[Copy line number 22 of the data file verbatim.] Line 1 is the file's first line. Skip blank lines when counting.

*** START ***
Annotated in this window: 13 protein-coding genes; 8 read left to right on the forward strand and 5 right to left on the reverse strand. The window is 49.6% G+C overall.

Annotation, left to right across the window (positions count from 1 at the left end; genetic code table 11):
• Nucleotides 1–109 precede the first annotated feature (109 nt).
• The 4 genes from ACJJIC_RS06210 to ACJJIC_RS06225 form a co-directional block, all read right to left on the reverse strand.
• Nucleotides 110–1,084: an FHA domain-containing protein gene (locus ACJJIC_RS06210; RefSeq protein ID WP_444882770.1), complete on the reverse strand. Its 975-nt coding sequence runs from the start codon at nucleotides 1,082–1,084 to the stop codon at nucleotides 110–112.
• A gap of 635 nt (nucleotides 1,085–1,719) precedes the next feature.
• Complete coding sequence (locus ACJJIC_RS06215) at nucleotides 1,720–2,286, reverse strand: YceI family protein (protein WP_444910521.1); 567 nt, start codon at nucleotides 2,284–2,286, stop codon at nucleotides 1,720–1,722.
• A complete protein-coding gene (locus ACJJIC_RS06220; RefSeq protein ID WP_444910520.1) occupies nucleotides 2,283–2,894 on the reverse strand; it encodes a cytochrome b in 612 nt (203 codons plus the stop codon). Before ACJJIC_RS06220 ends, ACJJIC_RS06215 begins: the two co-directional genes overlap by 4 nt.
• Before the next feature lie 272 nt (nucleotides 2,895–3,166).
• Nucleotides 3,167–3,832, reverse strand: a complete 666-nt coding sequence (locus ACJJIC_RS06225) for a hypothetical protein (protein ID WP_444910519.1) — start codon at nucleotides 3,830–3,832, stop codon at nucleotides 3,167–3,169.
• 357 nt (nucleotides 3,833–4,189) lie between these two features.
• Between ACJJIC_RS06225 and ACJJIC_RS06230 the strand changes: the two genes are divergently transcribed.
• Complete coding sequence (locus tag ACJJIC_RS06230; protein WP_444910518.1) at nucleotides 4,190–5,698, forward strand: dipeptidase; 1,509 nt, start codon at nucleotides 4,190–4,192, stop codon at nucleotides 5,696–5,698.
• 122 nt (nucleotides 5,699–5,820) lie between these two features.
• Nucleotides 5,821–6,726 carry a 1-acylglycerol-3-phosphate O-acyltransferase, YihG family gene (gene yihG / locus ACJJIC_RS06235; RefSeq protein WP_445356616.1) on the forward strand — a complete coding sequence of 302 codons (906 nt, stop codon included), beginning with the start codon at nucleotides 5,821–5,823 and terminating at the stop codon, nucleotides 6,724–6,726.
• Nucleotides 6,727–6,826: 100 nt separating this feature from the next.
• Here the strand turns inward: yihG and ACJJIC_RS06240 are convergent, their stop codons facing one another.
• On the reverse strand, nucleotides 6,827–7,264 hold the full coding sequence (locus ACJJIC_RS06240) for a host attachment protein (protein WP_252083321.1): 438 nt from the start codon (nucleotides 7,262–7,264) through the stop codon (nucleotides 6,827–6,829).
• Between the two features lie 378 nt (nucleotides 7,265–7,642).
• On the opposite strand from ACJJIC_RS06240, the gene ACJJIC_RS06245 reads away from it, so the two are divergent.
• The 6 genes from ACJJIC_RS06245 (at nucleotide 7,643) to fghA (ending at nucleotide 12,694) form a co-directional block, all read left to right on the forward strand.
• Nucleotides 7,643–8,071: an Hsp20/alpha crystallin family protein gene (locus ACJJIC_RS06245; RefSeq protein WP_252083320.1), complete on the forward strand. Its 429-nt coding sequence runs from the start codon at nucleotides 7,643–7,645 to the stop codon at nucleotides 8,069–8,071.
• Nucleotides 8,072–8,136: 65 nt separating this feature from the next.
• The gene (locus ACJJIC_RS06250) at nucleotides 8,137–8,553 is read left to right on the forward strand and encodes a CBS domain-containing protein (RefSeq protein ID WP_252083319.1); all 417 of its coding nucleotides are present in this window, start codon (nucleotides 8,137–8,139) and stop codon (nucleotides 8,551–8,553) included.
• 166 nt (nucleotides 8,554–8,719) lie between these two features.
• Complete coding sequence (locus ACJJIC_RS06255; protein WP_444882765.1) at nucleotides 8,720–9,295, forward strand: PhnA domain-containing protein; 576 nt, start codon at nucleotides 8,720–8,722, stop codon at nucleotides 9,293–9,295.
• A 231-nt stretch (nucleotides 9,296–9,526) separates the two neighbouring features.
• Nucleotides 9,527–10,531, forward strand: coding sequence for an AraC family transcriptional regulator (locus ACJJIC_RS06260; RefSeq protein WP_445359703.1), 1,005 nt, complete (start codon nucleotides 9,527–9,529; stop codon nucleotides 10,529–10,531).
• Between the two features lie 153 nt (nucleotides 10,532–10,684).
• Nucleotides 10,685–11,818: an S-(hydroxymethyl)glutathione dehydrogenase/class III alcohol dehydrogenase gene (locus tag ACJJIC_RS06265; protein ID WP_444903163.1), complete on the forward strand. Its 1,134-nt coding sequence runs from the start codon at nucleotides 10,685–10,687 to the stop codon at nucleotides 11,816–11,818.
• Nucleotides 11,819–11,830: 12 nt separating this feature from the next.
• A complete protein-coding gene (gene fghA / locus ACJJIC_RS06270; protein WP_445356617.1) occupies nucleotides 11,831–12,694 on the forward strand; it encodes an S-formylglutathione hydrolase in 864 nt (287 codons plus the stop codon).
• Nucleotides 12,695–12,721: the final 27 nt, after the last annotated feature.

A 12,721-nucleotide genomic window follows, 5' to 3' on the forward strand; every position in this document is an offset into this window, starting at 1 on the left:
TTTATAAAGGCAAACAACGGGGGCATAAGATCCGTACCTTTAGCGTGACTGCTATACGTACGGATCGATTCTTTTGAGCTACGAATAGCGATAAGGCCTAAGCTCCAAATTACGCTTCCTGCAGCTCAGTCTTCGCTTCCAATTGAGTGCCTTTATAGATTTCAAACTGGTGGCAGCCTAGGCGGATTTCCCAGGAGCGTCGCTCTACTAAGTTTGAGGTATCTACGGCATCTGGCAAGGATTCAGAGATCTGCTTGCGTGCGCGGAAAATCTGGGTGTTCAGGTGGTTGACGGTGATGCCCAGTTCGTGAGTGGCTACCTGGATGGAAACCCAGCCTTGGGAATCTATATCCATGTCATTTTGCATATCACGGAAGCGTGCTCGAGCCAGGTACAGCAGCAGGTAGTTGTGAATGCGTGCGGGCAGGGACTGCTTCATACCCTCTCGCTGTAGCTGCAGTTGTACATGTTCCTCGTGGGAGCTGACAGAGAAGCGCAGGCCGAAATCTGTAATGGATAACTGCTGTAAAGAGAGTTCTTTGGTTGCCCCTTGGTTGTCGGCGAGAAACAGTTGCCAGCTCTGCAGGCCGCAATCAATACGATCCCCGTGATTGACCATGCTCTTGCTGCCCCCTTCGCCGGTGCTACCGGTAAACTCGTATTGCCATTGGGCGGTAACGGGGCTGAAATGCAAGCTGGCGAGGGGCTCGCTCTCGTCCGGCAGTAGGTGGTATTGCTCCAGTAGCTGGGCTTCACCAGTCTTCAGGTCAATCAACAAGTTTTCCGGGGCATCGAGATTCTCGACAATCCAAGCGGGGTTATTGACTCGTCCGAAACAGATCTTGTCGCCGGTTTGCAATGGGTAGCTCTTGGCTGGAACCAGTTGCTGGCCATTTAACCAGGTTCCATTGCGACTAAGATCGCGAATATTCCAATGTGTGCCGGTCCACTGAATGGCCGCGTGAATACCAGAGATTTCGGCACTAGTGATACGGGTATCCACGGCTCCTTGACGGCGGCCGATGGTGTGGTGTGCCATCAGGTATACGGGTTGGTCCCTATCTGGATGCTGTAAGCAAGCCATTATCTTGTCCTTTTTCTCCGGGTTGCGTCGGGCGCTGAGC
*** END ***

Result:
• Nucleotides 7,643–8,071: an Hsp20/alpha crystallin family protein gene (locus ACJJIC_RS06245; RefSeq protein WP_252083320.1), complete on the forward strand. Its 429-nt coding sequence runs from the start codon at nucleotides 7,643–7,645 to the stop codon at nucleotides 8,069–8,071.